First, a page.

About 20 percent of all newborns have an “outie,” also called an umbilical hernia. The abdomen’s opening typically closes on its own after birth as the umbilical cord heals and detaches. When there is increased abdominal pressure, as there is during bowel movements or crying, the opening occasionally doesn’t close, and you might notice a bulging belly button. As long as the baby is comfortable and the area is not tender or noticeably swollen, the hernia usually poses no issues, despite the fact that it may appear impressive. It’s not a problem as long as the bulge is soft and compressible and isn’t hurting your child. The majority of these hernias resolve within 12 to 18 months, and surgery to repair the hole is rarely required.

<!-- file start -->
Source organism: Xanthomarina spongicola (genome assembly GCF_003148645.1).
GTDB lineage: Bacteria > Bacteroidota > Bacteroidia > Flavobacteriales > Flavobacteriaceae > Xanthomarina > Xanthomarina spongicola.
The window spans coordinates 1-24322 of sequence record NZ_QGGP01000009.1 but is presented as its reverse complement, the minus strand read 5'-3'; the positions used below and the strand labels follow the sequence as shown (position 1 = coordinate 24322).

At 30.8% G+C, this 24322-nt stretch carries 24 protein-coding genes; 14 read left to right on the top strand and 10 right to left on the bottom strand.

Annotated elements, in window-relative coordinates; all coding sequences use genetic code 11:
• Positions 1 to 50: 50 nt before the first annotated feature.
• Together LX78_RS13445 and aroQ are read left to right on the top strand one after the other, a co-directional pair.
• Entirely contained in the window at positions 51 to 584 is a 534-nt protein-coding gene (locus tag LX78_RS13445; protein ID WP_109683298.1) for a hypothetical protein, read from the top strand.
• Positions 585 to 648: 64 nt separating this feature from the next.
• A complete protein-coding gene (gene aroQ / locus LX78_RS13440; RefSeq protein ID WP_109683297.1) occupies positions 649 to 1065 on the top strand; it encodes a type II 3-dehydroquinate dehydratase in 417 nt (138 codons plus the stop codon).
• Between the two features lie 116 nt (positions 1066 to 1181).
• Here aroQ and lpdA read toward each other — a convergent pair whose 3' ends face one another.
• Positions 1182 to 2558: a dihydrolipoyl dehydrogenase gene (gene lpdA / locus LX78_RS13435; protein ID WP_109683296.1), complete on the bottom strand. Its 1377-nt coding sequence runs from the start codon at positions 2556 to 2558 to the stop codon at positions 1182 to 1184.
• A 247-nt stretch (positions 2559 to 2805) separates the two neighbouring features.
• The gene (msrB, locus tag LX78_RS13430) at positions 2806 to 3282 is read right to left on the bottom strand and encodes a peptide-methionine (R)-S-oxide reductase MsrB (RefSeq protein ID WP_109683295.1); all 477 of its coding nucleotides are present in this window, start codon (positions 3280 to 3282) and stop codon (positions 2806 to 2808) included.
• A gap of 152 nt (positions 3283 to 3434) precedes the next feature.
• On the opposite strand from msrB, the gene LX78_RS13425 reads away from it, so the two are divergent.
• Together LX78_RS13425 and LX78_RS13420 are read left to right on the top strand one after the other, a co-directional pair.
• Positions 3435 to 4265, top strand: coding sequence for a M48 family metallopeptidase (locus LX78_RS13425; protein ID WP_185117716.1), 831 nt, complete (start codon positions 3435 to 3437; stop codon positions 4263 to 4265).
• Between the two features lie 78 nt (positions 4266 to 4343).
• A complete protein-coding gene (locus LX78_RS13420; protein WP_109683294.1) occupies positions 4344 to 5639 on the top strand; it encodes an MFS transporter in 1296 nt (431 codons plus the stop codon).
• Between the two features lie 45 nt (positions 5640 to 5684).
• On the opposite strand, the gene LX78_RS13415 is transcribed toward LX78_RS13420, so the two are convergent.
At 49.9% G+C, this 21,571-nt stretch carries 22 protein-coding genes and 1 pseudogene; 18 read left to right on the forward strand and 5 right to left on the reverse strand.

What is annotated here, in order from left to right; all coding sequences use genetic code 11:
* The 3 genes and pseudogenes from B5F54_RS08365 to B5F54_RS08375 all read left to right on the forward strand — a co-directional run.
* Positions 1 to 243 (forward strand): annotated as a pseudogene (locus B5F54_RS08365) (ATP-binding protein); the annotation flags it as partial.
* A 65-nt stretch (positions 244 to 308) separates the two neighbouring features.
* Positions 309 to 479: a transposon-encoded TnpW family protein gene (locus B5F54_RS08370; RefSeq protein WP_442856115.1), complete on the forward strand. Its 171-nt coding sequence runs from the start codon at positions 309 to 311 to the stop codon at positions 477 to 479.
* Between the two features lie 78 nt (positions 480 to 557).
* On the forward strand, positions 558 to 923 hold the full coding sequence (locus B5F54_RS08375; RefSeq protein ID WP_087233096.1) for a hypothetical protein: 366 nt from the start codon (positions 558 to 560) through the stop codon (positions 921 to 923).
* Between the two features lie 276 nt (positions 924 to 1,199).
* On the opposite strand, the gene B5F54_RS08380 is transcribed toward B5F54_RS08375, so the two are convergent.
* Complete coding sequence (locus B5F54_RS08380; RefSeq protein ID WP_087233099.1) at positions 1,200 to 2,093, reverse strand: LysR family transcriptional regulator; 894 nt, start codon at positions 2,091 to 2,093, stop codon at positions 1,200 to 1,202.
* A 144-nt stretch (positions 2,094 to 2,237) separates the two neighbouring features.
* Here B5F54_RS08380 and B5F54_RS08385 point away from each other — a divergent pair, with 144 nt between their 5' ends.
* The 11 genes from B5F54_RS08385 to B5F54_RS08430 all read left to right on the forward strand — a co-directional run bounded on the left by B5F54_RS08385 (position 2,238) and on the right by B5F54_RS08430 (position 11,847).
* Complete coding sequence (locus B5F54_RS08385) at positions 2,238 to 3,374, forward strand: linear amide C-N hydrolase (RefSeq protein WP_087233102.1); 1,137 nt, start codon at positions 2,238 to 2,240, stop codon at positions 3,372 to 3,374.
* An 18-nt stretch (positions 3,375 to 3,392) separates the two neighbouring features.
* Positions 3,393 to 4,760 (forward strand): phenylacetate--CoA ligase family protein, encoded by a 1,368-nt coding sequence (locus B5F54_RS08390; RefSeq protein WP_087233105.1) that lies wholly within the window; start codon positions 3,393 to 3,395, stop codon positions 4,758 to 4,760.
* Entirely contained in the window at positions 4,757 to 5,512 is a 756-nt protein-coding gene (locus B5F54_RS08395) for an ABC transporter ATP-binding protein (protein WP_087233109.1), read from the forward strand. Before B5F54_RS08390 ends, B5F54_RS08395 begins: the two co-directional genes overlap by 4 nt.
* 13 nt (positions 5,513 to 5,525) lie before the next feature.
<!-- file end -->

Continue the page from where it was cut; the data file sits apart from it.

Call your doctor right away if you do experience any swelling, soreness, or discolouration in the vicinity. In extremely rare circumstances, a piece of the infant’s intestine may become wedged in the incision, preventing blood supply to the area and necessitating emergency surgery. Vomiting and constipation may also be signs of this issue.